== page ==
COLUMBUS, Ohio -- The task seems pretty straight forward for the United States on Tuesday night:
Defeat Jamaica and forge a tie for the CONCACAF Group A lead in World Cup semifinal round qualifying.
If they lose the Americans could very well wind up chasing a spot in next year's hexagonal in the final two group matches next month.
The U.S. enters the game tied with Guatemala for second-place with Guatemala with 1-1-1 records and four points apiece (the Guatemalans play at Antigua and Barbuda). On the strength of their 2-1 home win Friday over the U.S., the Reggae Boyz (2 wins, 1 draw, 0 losses) are atop the group. A victory would bring them closer to the final round.
The U.S. must rediscover that winning feeling, said goalkeeper Tim Howard, who noticed that hundreds of fans rushed onto the field immediately after the match to celebrate Friday's historic win, the first time Jamaica had beaten the U.S. in 19 tries.
"It was like they won the World Cup," he said. "You saw what it meant to them. Sometimes when you are on top for a long period of time, you forget that feeling what it's like to win a game and for it to it to mean so much. We'll get back to those winning ways. And we've got to do it quickly."
The Americans cannot afford to give away any more points if they have designs on qualifying.
"It's not doom and gloom," Howard said. "I don't think we'll come out and play any worse than that on Tuesday. It's up to us to respond. I think we will. We've always responded before."
But it could become doom and gloom quickly enough if the Americans continue to make mistakes.
"We need the points," midfielder-forward Clint Dempsey said. "If you start giving away points, you could find yourself not qualifying."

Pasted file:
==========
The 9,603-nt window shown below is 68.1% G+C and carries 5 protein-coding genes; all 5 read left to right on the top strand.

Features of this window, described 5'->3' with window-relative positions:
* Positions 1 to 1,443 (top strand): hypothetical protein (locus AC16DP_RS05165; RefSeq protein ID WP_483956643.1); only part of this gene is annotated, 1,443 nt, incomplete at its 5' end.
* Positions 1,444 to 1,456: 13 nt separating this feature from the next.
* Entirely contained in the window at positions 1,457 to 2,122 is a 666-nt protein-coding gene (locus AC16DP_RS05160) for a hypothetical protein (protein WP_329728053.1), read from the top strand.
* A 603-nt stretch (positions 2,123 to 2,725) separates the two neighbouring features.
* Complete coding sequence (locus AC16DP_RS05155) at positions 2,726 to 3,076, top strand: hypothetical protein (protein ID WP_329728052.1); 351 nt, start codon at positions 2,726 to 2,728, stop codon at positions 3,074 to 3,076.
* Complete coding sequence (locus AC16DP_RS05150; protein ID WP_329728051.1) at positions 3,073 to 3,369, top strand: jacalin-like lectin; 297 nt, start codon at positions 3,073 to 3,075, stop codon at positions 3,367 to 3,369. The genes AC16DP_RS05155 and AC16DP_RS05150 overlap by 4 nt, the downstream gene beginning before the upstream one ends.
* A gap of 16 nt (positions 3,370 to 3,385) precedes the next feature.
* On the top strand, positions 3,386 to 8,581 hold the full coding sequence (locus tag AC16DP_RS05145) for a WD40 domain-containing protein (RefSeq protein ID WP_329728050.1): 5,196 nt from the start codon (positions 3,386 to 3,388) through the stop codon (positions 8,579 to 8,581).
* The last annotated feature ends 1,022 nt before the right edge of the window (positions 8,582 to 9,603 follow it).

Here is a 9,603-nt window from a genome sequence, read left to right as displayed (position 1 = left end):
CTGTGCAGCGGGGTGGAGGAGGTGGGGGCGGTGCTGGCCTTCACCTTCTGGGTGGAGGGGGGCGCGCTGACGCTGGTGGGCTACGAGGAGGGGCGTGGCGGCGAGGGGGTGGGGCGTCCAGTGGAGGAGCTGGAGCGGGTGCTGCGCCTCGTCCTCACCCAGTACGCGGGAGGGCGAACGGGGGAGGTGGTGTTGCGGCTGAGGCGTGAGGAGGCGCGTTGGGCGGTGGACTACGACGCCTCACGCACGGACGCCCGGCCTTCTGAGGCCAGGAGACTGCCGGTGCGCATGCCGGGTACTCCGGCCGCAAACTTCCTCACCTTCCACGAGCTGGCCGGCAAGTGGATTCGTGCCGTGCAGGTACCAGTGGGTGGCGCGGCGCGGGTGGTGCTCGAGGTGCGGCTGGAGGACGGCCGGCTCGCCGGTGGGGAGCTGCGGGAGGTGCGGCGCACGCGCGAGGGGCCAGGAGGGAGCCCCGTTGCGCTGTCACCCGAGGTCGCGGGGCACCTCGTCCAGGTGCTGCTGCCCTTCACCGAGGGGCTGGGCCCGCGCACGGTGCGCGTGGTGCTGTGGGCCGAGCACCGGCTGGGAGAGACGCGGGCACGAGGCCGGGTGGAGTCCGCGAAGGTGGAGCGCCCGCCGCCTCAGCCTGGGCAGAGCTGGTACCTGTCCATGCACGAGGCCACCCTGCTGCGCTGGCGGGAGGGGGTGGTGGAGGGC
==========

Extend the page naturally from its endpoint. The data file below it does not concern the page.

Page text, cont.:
U.S. coach Juergen Klinsmann said that the U.S. had to fix things and he started in that direction by announcing that two veterans who did not play Friday would be starting on Tuesday -- team captain and central defender Carlos Bocanegra and injured right back Steve Cherundolo.
Bocanegra, who started the season with Scottish Third Division side Rangers, recently transferred to Racing Santander (Spain). Klinsmann said he decided to keep Bocanegra out of Friday's game because he did not have his playing rhythm.
"He totally understood our decision," Klinsmann told reporters at a Monday press conference. "It had to do with his last couple of weeks as well as with our Mexico game where we tried out new things. We were very pleased with what we saw in Mexico. But he is back in the team, Steve is back in the team fortunately."
Klinsmann reiterated what led to the U.S. defeat -- a pair of free kick goals -- by Rodolph Austin (23rd minute) and Luton Shelton (66th minute), both just outside the penalty area.
"We gave away cheap free kicks and lost the game based on that," Klinsmann said. "You can't blame the backline for it. You can't blame tactical reasons or whatever. You weren't sharp enough there to avoid free kicks and you paid the price for it."
Indeed they did, which is something Klinsmann did not want to see duplicated at Columbus Crew Stadium on Tuesday.
"Step one, you don't want to give [free kicks] away," he said. "Step two, a little bit more organization in the wall. Every time you analyze a free kick, you read the wall. Who jumps up how? Who's really tense? Good body tension has this kind of hunger to block the shot. You see people jumping up. You see people don't jump up. You can have a whole half-hour discussion about a wall."
The U.S. has 90 minutes to make sure that doesn't happen again.